Loyola Offers Free HIV Testing on National HIV/AIDS Aging and Awareness Day

According to the Centers for Disease Control and Prevention (CDC), adults ages 55 and older accounted for 19 percent of the estimated 1.1 million people living with HIV infection in the United States in 2010. Sept. 18, 2014 is National HIV/AIDS Aging and Awareness Day. Funded by a CDC research grant in collaboration with the Illinois Department of Public Health (IDPH), patients in the Loyola Emergency Department and select immediate care centers are offered a free HIV test.

“Between January 15 and August 15, 2014, Loyola approached 5,554 people about HIV screening in the Emergency Department in Maywood, and the Immediate Care Centers in Burr Ridge and Park Ridge,” says Jerry Goldstein, research coordinator, Loyola University Health System. “Loyola has screened 1,654 people and 578, or almost 35 percent have been between the ages of 50 and 64.”

Loyola offers free HIV screening to everyone between the ages of 18 and 64 who come to the Emergency Department or certain centers for care. Loyola expanded HIV testing to the Loyola Center for Health at Park Ridge on June 27, National HIV Testing Day.

“In 2014 alone, Loyola’s testing program identified three new HIV-infected patients. One was acute HIV, meaning the individual had recently acquired the infection and is at the most infectious stage,” says Beatrice Probst, MD, medical director of the immediate care centers at Loyola.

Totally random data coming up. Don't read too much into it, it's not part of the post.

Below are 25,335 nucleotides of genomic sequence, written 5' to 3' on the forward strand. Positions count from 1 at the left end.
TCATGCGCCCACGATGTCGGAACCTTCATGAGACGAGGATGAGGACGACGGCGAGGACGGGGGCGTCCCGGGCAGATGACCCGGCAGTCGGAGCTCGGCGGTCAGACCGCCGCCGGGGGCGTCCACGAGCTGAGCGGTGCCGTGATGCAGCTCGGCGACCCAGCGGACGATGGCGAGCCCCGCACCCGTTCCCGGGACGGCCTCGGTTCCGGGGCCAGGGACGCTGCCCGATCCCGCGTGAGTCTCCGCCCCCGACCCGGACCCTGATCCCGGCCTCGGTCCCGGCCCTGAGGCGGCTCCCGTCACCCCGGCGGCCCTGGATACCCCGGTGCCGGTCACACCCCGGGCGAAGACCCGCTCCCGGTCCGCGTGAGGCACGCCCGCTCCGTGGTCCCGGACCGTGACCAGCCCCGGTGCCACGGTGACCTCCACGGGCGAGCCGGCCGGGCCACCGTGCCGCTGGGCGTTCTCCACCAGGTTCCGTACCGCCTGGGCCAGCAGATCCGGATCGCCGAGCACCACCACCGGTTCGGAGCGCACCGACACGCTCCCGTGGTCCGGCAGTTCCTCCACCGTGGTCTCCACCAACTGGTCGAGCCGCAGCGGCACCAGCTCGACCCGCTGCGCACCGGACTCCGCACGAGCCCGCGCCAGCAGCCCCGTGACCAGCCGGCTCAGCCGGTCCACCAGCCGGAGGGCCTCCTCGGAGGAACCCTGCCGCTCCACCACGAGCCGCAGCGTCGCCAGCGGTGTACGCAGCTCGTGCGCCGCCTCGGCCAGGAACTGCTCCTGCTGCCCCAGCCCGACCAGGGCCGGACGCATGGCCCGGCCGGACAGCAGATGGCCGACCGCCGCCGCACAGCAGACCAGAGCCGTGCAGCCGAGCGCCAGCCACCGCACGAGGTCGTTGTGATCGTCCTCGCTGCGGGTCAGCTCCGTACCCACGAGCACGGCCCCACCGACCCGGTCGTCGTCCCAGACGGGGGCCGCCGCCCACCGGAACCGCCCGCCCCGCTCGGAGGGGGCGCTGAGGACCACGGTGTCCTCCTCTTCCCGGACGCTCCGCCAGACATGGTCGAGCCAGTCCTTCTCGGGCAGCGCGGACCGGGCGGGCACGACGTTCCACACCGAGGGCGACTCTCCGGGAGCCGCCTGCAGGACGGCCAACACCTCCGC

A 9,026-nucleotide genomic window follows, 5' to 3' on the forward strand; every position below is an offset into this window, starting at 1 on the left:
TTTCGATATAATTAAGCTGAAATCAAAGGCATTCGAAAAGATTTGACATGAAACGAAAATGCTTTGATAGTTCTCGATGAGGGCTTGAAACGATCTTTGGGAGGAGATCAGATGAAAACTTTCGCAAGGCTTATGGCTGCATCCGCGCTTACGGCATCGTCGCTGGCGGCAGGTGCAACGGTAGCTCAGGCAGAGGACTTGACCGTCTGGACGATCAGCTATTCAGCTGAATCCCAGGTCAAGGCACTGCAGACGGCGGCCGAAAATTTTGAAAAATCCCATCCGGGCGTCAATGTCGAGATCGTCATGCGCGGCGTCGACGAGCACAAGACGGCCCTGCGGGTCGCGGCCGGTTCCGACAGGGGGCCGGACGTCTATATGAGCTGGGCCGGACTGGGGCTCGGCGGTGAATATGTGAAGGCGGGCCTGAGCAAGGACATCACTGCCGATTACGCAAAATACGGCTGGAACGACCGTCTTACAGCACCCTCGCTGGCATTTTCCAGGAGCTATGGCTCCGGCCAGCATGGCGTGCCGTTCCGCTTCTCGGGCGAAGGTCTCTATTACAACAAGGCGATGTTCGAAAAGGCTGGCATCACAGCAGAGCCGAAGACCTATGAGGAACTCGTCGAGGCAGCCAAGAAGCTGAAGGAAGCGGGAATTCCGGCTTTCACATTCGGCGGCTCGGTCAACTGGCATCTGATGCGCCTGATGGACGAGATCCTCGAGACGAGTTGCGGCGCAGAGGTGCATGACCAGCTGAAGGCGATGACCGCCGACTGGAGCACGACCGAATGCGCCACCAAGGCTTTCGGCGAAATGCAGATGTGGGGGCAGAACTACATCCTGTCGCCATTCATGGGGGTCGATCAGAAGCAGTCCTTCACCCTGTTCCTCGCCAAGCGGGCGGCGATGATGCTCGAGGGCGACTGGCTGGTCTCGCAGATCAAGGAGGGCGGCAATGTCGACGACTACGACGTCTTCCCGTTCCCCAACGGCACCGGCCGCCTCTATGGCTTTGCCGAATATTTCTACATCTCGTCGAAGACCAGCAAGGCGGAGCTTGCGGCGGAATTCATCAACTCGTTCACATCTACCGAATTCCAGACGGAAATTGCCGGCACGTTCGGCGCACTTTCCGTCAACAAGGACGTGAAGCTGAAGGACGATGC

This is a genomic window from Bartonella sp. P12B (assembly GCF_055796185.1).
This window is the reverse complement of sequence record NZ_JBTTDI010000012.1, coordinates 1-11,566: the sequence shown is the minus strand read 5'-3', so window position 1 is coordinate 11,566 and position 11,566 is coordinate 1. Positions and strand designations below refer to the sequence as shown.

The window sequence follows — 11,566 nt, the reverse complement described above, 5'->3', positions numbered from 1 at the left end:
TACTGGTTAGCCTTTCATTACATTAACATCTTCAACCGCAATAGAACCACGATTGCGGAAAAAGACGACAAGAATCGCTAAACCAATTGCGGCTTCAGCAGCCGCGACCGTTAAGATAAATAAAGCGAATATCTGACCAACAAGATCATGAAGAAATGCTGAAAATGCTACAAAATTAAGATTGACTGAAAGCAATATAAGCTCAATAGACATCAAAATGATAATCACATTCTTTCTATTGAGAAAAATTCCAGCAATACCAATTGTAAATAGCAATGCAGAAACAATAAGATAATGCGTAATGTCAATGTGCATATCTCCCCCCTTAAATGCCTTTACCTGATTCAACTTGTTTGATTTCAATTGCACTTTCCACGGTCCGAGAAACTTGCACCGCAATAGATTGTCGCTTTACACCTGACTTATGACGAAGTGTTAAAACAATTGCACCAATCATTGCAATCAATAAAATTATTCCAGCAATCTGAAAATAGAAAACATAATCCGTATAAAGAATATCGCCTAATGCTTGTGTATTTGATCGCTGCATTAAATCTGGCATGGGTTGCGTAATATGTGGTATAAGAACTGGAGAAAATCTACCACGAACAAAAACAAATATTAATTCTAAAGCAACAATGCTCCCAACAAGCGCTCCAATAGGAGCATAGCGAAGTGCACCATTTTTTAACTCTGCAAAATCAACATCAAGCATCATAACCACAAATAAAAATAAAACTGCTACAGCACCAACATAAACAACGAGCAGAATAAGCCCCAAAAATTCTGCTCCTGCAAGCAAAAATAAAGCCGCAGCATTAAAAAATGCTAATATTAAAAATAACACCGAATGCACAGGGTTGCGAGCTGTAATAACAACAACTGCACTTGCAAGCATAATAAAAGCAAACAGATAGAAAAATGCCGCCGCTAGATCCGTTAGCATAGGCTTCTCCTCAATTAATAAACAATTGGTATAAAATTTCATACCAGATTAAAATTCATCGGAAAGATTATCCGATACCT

Older Americans are more likely than younger Americans to be diagnosed with HIV infection late in the course of their disease, which may mean a later start to treatment, possibly causing more damage to their immune system. This can lead to poorer prognoses and shorter HIV-to-AIDS intervals.

Patients who are diagnosed with HIV are referred to Loyola’s HIV clinic for treatment.

The HIV Clinic has been treating patients at Loyola for more than two decades. “The multidisciplinary Loyola HIV Clinic has been continuously funded by the federal government through the Ryan White Care Act allowing provision of care to uninsured patients. Through that program and other health insurance we treat over 400 HIV patients annually,” says Paul O’Keefe, MD, medical director, HIV clinic. The Loyola HIV Clinic also regularly conducts clinical research trials.

The Student Training in Approach to Research (STAR) program at Loyola’s Stritch School of Medicine supported the initial pilot for free HIV testing at Loyola in 2011.

In 2013, the U.S. Preventive Services Task Force gave a level A recommendation to screen for HIV in adolescents and adults, understanding the importance of early identification of infection and the role that the Emergency Department can provide in the process.

Source: Loyola University Health System  

 

TAGS: Pathogens
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